Wednesday, 23 January 2013

23rd January 2013 - Snow business v Show Business

Llanelli is not usually bothered by snow to any large extent. The palm trees at the bottom of the road, at the junction of West End and New Road lay witness to the warming influence of the gulf stream which hits the south west coasts of England and Wales. It is normal therefore for the snow to pass over "Tinopolis" and start further inland, on the banks of Swiss Valley - perhaps so aptly named.

However, while my daughter residing in Crete gloatingly tells me that temperatures are resting at 20 degrees Celsius  we are huddling in our house, with blankets and a fan heater, looking out the window upon a mainly white vista.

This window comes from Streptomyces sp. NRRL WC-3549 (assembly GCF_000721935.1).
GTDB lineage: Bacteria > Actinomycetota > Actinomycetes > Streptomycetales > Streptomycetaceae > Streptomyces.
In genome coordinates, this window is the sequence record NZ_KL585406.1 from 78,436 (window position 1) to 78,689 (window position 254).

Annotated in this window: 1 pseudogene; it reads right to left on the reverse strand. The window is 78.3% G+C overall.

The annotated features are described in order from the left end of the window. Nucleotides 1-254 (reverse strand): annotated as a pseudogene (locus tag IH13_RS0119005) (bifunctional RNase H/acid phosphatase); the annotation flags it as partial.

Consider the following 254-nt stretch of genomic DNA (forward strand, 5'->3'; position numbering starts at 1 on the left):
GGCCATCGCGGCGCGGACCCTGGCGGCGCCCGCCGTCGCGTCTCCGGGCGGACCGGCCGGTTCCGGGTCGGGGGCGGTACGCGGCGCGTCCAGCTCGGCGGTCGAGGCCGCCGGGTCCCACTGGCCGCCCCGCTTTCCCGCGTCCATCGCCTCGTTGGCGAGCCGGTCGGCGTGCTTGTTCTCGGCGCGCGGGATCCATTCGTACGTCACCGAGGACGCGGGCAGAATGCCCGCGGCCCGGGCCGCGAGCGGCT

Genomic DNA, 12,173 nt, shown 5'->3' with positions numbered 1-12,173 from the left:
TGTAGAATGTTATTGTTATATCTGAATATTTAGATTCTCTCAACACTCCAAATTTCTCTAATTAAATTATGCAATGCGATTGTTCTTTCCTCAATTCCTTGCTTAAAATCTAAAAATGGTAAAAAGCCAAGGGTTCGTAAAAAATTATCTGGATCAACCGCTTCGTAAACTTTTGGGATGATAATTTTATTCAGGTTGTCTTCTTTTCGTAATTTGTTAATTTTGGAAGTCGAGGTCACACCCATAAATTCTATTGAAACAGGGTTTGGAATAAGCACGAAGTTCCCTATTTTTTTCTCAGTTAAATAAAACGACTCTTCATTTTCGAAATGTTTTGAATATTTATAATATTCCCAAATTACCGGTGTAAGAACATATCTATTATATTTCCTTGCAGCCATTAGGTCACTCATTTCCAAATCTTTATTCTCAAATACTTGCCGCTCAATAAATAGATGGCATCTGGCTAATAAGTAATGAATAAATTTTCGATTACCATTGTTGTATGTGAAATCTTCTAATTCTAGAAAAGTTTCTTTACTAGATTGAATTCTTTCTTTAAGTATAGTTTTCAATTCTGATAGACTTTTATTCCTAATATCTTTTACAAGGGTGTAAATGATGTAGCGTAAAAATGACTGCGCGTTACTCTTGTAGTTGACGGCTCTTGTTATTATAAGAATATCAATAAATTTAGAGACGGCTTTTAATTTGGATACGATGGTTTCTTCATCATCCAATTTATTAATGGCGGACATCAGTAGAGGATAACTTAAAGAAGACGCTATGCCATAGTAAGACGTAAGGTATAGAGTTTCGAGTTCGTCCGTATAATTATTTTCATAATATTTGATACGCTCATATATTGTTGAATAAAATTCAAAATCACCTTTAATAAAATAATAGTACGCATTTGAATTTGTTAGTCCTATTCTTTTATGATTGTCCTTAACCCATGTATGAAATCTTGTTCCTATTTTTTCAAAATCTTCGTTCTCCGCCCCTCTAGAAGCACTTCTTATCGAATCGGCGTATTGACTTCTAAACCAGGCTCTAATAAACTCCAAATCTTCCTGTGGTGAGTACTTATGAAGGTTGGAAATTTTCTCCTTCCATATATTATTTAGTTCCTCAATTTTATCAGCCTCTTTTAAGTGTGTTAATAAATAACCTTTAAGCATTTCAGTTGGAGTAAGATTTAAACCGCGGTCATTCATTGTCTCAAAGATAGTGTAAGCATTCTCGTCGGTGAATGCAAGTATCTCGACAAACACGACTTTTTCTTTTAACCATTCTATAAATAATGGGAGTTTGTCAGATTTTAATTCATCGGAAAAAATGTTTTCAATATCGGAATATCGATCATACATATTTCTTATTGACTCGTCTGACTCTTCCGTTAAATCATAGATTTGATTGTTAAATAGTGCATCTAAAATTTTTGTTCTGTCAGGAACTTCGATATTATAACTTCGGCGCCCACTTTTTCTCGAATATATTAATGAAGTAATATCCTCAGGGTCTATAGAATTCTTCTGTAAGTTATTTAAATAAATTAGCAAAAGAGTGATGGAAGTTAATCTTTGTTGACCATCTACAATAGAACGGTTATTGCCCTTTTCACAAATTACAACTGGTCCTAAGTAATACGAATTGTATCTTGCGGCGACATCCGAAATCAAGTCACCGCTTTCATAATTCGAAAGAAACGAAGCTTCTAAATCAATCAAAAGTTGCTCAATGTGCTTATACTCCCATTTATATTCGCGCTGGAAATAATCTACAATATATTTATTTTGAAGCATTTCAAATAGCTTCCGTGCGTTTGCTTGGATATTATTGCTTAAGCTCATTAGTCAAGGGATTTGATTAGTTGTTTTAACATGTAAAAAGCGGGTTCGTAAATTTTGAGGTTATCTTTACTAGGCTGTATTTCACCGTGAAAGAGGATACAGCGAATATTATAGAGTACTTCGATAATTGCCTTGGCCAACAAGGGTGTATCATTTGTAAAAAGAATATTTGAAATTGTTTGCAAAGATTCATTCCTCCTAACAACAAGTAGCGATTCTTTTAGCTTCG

The central heating boiler churns and groans as it attempts to push water around the house. A few years ago I called an engineer to check the boiler, and as he looked aghast at the contraption. We discovered that it was an old industrial grade boiler probably best suited to small businesses, but capable of circulating around our quirky four storey house. Of course that was before someone added a few radiators back in the dawn of time and I must confess to adding to the problems by adding the basement heaters when we arrived in the eighties. I am no plumber. Sadly the artisans who complied with my request to add radiators followed my enthusiasm rather than examine the actual capabilities of the system and the flow from the pump. This all results in half of the radiators providing an artistic backdrop to a room rather than any actual heat.